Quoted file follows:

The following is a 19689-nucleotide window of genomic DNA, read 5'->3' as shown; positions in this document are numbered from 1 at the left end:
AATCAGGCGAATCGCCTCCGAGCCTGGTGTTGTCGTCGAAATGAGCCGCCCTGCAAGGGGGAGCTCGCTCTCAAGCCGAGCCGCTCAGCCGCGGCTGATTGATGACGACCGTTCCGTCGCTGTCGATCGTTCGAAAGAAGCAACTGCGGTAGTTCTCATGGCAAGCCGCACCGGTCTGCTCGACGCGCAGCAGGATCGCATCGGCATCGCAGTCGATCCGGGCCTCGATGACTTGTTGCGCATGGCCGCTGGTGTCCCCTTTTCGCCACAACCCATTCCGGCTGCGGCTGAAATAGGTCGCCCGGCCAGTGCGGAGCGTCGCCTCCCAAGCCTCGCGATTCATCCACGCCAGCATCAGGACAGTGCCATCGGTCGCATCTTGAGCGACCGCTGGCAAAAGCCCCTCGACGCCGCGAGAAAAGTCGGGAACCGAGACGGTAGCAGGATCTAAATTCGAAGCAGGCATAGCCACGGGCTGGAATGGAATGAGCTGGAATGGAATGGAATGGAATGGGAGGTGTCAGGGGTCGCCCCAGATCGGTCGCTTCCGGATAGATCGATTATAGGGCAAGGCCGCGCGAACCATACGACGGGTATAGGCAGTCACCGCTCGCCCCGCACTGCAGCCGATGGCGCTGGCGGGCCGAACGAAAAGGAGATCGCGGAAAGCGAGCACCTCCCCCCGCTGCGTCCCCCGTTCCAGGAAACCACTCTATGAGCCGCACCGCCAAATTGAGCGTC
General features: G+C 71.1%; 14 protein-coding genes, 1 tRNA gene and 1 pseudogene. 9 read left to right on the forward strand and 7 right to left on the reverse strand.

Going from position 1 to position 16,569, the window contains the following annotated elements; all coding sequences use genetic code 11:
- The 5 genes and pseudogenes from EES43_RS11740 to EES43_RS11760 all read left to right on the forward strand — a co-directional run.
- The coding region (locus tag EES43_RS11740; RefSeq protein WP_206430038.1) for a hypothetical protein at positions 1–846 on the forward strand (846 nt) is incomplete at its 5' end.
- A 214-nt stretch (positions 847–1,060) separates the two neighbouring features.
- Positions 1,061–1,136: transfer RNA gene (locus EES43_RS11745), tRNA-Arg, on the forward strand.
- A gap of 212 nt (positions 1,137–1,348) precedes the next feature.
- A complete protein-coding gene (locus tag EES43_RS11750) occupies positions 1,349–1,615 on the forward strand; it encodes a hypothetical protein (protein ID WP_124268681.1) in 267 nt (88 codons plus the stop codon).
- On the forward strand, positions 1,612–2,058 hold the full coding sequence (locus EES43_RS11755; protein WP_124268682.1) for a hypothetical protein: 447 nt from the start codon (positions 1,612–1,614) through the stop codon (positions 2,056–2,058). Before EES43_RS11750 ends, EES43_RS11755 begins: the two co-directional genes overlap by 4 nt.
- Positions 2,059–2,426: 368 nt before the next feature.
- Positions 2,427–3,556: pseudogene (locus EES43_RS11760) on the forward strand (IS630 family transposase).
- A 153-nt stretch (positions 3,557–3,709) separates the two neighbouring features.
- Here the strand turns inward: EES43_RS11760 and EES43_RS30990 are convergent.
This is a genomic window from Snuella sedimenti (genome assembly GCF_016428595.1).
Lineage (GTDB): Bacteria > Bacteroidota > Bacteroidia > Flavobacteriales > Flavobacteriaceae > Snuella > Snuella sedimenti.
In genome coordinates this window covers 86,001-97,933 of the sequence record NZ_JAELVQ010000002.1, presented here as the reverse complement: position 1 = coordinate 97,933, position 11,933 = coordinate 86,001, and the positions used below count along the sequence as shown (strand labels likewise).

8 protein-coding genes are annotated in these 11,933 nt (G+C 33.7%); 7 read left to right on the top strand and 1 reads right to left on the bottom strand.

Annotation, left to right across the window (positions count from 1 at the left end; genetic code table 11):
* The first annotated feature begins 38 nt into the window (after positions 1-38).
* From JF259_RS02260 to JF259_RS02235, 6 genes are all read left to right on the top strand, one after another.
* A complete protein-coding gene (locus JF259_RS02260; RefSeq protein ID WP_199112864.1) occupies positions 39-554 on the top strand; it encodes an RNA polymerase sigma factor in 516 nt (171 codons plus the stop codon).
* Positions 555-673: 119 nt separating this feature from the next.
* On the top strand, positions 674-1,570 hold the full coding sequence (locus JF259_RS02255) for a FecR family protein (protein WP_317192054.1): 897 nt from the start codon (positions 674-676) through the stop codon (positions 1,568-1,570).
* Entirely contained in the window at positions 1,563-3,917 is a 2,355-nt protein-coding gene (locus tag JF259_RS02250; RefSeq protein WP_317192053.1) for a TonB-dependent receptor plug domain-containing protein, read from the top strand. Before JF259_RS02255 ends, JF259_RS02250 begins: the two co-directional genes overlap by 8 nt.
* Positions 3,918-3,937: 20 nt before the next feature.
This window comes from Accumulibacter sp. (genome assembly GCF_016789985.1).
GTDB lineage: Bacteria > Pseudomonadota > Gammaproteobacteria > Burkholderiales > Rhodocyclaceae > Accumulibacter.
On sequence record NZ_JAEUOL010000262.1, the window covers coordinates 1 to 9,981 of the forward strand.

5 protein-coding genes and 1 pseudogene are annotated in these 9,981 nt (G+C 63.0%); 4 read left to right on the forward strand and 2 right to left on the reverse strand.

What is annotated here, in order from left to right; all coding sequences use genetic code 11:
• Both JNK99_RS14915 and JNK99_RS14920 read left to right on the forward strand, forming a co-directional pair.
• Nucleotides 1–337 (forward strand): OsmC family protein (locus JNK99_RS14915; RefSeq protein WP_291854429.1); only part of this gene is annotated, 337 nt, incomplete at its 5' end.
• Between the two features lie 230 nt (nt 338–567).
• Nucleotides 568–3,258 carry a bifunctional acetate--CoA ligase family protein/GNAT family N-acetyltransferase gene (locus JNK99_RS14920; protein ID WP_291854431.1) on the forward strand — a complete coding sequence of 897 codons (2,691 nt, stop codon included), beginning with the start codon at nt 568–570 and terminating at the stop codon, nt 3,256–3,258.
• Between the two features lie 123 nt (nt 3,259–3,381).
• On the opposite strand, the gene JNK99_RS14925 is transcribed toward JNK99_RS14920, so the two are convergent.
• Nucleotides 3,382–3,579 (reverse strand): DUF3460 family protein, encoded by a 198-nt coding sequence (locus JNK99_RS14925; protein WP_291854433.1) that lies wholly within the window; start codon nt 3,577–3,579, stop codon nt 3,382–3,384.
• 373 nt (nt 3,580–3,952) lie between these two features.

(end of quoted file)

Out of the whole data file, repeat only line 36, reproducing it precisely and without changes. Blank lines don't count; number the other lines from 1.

• Nucleotides 568–3,258 carry a bifunctional acetate--CoA ligase family protein/GNAT family N-acetyltransferase gene (locus JNK99_RS14920; protein ID WP_291854431.1) on the forward strand — a complete coding sequence of 897 codons (2,691 nt, stop codon included), beginning with the start codon at nt 568–570 and terminating at the stop codon, nt 3,256–3,258.